Today in Energy Short, timely articles with graphics on energy facts, issues, and trends.
- U.S. petroleum consumption decreased to a 25-year low in 2020on August 5, 2021 at 12:00 pm
In 2020, 18.1 million barrels per day (b/d) of petroleum products were consumed in the United States, a 25-year low. From 2019 to 2020, petroleum consumption decreased in every energy-consuming sector, and it decreased a record 15% in the transportation sector. Our new U.S. petroleum products consumption by source and sector chart shows how much petroleum by source was consumed in each sector.
- Rising U.S. jet fuel refinery production contributes to high jet fuel inventorieson August 4, 2021 at 12:00 pm
Rising U.S. air travel since the beginning of 2021 has contributed to increased demand for kerosene-type jet fuel in the United States. However, increased production of jet fuel has outpaced the higher demand, leading to higher-than-average jet fuel inventory levels.
- U.S. energy intensity has dropped by half since 1983, varying greatly by stateon August 3, 2021 at 12:00 pm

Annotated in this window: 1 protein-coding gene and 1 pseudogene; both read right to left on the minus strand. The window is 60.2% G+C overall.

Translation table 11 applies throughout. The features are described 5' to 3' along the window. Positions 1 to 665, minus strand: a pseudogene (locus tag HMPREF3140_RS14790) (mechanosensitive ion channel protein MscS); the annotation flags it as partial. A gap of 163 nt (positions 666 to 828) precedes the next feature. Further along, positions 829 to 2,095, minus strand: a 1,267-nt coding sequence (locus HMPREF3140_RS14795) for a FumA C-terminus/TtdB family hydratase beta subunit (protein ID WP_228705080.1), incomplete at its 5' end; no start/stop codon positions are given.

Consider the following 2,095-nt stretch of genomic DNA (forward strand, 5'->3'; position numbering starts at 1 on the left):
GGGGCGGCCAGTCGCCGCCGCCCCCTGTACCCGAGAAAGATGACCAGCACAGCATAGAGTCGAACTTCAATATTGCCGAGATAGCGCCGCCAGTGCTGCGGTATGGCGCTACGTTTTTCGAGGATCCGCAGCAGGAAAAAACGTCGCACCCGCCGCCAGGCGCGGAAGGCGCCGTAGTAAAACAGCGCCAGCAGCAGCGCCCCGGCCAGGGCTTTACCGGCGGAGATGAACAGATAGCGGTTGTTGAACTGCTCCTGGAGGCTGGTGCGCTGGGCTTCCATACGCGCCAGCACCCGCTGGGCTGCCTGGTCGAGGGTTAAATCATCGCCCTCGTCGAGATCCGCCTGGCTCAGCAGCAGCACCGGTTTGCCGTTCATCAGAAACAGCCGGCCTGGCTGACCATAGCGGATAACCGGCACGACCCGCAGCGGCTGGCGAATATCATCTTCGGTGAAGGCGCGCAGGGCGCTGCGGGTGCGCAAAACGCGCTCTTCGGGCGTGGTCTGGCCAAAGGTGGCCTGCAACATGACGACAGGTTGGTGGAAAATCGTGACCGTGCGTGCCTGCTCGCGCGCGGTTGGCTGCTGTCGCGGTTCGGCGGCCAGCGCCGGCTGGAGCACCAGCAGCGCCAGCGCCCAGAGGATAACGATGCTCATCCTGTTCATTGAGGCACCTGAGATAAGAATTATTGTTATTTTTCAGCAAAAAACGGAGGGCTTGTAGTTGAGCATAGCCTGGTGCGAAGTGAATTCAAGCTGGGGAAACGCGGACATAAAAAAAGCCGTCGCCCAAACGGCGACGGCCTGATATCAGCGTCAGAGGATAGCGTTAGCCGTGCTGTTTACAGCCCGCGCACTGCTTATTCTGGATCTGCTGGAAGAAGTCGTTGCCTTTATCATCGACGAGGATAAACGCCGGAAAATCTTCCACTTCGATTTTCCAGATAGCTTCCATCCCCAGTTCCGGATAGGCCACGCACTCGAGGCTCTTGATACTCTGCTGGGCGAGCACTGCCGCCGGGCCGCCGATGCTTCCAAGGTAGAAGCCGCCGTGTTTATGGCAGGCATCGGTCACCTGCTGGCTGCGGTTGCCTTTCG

Energy intensityï¿½calculated as total energy consumption divided by real gross domestic product (GDP)ï¿½is a common energy indicator and efficiency measure. In 2020, U.S. energy intensity reached a low of 5.05 thousand British thermal units (Btu) per chained 2012 dollar, down 4% from the previous year and less than half as energy intensive as the United States was in 1983. Energy intensity varies greatly by state, and some states operate with much greater energy intensity than the U.S. average.
- OPEC+ agrees to crude oil production increases, but Brent crude oil prices remain highon August 2, 2021 at 12:00 pm
On July 18, OPEC+, which includes most members of OPEC and several non-OPEC members (including Russia), agreed to increase monthly crude oil production starting in August 2021. On July 19, after the new OPEC+ agreement was made public, the price of Brent crude oil fell 7% from the previous day to $69 per barrel (b). Since then, the price of Brent crude oil has been rising, reaching $76/b on July 30.
- The number of producing U.S. coal mines fell in 2020on July 30, 2021 at 1:00 pm
By the end of 2020, the number of producing coal mines in the United States fell to 551 mines, the lowest number since U.S. coal production peaked in 2008. In 2020, 40 coal mines were opened or reactivated, and 151 mines were idled or closed. This overall decrease resulted in an 18% annual decline in the total number of producing coal mines from 2019 and a 62% decline since 2008. Shutting down less efficient mines while adding relatively few new mines and reactivating few idled mines resulted in the reduction in 2020.